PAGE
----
I asked the local rescue community if anyone had one available (because they can be about $400 new) that we could borrow for Jonah–and within an hour a local animal rescue hero had a brand new-in-box similar kennel that we could come pick up. Once we got home and set it up, it was pretty evident that although the kennel looks almost identical to the other kennel, it had some features that made it unlikely to be able to hold Jonah and if he tried to escape he would probably hurt himself.
You can see this kennel (“Heavy Duty Dog Crate Kennel by Go PetClub”) initially looks extremely sturdy but when you look closer, the wires are actually very thin (and weaker than the wires on the first kennel he was able to escape from). The latches were loose and insecure. I grabbed onto the kennel and shook it like a dog would when trying to escape and the whole thing rattled. The kennel would most likely be just fine for a dog who didn’t challenge any boundaries but for other, more motivated dogs (who need ‘heavy duty’ kennels), the crate wouldn’t do.
So I went back to the Minnesota rescue community and asked if anyone had the secure, thick-barred version. Within a few minutes, a volunteer from Minnesota Boxer Rescue came forward and said we could use theirs as long as we gave it back if they had a boxer come in that needed it. While lending a crate doesn’t seem like much, it is a big deal when it is a brand-new $400 kennel and you are lending it to someone you don’t know because you want to help a rescue dog in need. I can’t thank MN Boxer Rescue enough.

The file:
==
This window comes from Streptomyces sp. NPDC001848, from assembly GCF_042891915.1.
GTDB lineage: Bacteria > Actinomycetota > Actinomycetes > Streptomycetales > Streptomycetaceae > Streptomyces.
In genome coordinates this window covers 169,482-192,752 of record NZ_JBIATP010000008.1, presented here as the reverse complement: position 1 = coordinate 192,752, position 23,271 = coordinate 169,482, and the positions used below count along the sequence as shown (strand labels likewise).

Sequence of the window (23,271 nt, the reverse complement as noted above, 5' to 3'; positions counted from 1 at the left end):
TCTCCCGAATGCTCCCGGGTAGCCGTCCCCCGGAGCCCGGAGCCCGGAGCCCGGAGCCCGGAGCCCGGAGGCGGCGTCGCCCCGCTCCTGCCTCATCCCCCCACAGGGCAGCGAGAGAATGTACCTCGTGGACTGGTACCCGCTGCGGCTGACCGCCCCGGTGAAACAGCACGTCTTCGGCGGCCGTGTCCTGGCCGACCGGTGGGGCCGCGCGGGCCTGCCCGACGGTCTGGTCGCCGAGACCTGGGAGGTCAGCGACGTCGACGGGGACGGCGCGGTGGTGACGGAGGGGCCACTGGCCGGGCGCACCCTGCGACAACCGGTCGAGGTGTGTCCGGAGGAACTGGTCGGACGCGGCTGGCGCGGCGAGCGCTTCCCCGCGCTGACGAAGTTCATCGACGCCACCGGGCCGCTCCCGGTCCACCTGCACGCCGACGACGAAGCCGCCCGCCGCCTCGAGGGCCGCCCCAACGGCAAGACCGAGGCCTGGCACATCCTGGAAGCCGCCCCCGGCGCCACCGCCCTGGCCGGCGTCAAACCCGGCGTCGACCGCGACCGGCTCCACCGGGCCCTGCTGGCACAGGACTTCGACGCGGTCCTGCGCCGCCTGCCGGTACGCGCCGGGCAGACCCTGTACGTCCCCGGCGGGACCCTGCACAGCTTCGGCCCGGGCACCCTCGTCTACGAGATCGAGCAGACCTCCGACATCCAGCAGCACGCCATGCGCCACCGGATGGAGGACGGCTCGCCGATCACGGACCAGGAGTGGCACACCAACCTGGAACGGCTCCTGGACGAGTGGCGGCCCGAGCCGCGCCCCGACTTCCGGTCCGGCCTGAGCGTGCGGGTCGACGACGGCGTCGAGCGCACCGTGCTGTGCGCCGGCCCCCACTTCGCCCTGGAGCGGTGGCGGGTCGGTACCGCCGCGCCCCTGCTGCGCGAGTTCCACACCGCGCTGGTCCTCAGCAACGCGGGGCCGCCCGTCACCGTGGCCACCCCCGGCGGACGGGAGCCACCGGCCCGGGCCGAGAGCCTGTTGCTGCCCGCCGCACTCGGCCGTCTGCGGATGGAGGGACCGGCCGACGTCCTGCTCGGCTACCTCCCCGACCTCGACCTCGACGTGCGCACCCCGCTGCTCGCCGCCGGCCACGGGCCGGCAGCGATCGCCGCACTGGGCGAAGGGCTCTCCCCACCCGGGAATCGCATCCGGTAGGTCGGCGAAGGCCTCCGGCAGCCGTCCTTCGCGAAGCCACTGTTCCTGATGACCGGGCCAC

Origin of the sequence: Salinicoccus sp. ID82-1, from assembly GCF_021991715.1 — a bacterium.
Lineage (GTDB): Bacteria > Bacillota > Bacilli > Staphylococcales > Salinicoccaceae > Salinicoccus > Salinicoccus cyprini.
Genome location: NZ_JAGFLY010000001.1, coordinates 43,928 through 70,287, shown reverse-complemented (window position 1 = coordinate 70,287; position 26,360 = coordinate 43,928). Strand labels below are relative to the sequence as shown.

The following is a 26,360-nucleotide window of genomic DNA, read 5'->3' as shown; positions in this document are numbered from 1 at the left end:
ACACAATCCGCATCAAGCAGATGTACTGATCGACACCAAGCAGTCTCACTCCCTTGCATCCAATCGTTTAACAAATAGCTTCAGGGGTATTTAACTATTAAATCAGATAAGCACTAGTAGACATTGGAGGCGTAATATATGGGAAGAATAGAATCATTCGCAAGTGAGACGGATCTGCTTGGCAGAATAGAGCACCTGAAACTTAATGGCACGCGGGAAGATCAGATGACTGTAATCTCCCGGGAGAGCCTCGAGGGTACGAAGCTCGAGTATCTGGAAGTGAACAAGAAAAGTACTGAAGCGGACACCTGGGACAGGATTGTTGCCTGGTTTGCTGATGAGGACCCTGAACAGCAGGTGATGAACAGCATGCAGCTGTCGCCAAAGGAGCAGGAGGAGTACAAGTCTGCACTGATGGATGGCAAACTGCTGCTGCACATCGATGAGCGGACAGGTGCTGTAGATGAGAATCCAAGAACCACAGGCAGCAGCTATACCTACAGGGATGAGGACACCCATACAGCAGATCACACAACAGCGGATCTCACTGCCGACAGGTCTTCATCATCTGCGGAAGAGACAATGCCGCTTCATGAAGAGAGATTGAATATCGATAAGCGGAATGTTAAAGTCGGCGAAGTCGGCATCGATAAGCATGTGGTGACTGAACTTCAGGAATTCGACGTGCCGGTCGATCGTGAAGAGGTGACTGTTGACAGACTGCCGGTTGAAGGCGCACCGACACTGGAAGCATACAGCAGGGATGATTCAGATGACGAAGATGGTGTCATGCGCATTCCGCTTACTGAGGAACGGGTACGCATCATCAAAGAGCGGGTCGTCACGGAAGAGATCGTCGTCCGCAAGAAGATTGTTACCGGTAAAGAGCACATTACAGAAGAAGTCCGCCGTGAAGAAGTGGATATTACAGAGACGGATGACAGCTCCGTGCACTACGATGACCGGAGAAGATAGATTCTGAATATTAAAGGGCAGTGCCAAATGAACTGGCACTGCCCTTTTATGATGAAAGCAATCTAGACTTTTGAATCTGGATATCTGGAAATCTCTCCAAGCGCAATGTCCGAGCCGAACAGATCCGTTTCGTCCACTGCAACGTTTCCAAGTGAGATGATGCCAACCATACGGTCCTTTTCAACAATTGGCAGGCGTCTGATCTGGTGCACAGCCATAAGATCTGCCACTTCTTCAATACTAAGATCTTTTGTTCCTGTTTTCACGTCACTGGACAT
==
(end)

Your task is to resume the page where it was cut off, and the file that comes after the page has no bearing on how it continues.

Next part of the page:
Photo: The differences in the crates are almost not noticeable unless they are right next to each other. When you try to shake Alcatraz, nothing moves.
We spent the rest of the night acclimating Jonah to his new kennel and trying to make it a safe place for him. We put a Kong in the kennel, tethered him to the area outside of the kennel and left the door open so he could climb in if he wanted. At first he was tentative but by the end of the night he was snoring on his bed inside of “Alcatraz.” We will do what we can to encourage Jonah to have strong positive feelings about his kennel and hopefully we will be able to start using a regular kennel again for him in the future.
Note: I have mixed feelings about kennels like “Alcatraz” because on the one hand, they can ‘safely’ confine dogs that are difficult to contain. (I put safely in quotes because I have heard of dogs breaking their teeth on the bars, but that can happen with any kennel.) Why I am conflicted about them is because some people will buy them for their dogs with separation anxiety and pop the dogs in there. This may save their house but it does nothing for the dog’s emotional state and can be extremely hard on them. The solution for a dog with separation anxiety is NEVER to just put them in something they absolutely can’t break out of. I get anxiety just thinking about a dog that is desperate and trapped and personally consider confinement-based ‘treatment’ of separation anxiety cruelty. Besides a safe place to leave the dog, you must work on a slew of things including counter-conditioning your leaving cues (changing the dog’s emotional response) and medication is often necessary (especially at the beginning).